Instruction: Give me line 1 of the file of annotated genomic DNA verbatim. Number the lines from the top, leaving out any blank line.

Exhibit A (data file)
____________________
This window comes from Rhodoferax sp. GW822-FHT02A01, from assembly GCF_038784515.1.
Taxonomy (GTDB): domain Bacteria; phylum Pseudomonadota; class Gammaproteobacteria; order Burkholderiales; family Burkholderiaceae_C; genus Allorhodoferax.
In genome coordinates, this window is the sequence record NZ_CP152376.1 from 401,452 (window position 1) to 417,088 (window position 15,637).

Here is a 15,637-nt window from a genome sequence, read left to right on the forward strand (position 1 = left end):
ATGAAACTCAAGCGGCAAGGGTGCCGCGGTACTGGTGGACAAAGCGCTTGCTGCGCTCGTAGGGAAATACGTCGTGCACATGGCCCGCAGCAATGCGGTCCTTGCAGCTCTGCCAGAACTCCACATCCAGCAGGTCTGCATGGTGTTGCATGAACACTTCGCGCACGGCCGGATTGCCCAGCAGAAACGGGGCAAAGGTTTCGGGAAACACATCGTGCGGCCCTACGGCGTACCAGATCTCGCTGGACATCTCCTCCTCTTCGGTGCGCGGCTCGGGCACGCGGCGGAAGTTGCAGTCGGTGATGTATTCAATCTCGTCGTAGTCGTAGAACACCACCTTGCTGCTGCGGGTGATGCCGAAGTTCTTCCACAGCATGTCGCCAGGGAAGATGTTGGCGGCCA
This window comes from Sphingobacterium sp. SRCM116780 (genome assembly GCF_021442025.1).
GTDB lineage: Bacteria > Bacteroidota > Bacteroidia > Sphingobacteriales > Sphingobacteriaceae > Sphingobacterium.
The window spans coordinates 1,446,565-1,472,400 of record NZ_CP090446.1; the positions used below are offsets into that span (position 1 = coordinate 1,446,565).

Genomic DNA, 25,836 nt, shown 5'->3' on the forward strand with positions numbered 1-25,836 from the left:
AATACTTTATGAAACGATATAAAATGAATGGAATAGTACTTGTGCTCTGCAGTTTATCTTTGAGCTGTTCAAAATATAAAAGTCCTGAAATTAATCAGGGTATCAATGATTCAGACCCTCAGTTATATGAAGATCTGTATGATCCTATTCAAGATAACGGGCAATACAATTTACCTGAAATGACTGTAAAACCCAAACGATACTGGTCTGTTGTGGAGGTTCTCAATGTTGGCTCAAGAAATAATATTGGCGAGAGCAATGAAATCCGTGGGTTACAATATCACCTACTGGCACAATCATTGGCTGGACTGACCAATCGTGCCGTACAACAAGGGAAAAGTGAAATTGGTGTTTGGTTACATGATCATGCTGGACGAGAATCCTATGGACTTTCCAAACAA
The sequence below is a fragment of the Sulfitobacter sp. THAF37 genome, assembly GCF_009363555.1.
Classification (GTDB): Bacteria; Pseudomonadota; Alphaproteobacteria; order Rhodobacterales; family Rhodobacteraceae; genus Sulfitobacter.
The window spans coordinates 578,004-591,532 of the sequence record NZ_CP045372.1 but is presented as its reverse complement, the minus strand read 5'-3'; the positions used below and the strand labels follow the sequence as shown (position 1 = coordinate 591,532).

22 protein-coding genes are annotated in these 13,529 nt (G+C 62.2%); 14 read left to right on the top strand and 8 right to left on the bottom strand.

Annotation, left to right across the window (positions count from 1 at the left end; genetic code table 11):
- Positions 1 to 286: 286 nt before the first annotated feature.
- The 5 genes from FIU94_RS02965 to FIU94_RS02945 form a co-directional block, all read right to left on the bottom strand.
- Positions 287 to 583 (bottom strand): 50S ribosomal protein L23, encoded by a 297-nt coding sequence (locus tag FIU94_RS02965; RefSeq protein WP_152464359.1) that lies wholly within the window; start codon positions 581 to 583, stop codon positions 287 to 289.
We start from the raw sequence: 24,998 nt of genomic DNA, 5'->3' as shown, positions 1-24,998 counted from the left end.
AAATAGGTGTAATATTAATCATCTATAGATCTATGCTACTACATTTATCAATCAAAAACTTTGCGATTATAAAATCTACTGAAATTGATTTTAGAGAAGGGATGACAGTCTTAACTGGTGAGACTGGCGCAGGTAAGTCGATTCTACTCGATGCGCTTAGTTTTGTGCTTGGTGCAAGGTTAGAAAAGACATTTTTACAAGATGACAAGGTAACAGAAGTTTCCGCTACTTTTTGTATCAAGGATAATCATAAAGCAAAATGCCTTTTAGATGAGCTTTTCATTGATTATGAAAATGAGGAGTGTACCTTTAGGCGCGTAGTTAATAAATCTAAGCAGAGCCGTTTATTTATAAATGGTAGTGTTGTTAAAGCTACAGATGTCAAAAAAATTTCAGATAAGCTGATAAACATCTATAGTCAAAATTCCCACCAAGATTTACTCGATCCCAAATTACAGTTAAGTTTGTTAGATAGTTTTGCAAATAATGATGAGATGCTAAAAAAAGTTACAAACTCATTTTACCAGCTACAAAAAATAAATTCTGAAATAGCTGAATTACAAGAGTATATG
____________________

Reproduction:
This window comes from Rhodoferax sp. GW822-FHT02A01, from assembly GCF_038784515.1.